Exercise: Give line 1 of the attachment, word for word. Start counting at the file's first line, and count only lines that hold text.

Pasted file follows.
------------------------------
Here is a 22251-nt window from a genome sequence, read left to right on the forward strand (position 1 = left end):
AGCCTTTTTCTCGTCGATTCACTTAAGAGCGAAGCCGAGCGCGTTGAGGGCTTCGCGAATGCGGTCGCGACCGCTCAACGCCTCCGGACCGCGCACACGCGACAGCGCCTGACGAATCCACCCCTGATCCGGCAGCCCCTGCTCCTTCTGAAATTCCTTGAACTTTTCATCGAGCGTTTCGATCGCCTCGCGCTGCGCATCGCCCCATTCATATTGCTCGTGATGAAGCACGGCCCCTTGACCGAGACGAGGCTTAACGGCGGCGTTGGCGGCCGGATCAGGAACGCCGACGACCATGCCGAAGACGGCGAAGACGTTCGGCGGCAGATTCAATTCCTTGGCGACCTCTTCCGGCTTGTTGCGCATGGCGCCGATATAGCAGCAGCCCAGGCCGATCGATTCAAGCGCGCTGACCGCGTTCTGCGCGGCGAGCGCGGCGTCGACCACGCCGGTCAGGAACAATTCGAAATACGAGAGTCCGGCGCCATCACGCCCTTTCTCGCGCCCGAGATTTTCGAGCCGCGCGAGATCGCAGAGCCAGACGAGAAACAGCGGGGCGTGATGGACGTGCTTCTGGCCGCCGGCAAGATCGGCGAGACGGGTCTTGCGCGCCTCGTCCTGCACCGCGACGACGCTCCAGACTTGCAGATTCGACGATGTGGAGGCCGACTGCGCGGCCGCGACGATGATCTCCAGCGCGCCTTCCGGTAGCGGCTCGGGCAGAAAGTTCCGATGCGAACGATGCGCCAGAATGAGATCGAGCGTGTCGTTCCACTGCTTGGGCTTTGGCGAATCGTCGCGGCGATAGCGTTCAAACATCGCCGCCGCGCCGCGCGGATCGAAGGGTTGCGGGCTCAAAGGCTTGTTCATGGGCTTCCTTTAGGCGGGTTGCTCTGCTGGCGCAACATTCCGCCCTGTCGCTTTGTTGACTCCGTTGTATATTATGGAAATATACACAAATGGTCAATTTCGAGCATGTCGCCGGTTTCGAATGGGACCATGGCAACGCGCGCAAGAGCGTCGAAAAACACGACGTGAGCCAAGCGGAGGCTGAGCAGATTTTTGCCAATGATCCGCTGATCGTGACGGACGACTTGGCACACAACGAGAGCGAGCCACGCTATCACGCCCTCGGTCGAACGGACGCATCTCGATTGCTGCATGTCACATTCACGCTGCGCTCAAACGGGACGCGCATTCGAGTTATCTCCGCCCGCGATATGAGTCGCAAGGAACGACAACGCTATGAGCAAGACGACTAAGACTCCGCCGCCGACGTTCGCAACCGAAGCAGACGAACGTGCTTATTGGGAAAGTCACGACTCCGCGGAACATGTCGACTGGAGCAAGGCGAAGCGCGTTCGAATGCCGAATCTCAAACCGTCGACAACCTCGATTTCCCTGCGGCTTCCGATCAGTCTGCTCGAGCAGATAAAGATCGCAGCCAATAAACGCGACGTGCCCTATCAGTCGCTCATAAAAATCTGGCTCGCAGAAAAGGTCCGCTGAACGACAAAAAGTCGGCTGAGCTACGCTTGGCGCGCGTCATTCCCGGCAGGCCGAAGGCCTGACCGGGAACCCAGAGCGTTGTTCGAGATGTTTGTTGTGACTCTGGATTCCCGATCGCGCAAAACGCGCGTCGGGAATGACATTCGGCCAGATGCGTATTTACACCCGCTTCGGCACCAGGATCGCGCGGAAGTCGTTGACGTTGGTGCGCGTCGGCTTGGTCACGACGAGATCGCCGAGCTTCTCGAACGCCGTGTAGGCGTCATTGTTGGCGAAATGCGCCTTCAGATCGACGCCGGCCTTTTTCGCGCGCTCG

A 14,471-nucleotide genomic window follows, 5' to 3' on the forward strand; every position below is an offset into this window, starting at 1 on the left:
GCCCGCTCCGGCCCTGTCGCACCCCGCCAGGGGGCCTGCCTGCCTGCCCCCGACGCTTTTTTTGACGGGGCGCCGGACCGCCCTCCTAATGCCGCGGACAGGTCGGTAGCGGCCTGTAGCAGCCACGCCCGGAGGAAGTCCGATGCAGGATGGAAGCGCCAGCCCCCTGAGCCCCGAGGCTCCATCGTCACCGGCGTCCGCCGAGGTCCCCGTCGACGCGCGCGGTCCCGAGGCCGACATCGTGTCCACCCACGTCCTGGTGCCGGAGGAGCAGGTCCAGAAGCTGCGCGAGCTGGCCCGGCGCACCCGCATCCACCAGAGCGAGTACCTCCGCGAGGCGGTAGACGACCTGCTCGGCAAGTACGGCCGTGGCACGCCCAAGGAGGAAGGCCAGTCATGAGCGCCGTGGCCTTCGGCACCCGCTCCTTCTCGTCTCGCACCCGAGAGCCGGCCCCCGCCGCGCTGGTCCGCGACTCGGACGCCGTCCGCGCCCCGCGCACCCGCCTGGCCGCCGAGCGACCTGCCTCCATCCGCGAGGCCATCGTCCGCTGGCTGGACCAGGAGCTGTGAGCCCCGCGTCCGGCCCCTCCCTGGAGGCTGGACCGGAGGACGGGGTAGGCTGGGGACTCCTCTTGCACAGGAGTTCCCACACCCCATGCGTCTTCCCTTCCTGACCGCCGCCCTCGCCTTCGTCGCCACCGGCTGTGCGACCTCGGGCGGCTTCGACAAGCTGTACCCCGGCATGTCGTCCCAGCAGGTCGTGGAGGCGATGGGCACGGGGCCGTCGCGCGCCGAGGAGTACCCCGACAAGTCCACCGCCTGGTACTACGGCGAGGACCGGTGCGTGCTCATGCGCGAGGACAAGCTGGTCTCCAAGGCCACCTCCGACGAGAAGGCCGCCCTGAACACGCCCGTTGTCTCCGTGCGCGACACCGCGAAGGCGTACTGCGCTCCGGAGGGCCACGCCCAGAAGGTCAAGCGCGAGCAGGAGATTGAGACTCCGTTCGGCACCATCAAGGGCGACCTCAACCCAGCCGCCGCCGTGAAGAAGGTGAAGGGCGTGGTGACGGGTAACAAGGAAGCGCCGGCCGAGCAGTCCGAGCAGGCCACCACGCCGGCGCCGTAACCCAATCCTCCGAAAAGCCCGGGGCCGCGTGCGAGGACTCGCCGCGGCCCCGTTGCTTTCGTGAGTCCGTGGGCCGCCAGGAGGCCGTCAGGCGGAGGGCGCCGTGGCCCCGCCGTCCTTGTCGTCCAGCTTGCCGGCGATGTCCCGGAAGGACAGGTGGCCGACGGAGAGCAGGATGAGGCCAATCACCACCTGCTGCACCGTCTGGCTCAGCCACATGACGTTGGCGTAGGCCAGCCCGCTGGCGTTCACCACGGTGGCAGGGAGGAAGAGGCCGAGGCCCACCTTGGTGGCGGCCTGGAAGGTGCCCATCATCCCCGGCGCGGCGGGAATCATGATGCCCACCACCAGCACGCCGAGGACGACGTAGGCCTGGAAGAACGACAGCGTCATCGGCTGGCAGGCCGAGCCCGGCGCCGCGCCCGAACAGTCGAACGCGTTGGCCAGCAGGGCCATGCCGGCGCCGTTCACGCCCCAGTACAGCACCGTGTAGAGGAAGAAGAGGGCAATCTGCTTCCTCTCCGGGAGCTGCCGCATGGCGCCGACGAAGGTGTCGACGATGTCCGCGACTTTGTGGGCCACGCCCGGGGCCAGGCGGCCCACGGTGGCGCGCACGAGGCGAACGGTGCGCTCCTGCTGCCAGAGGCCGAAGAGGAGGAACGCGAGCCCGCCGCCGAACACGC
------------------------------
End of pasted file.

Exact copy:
Here is a 22251-nt window from a genome sequence, read left to right on the forward strand (position 1 = left end):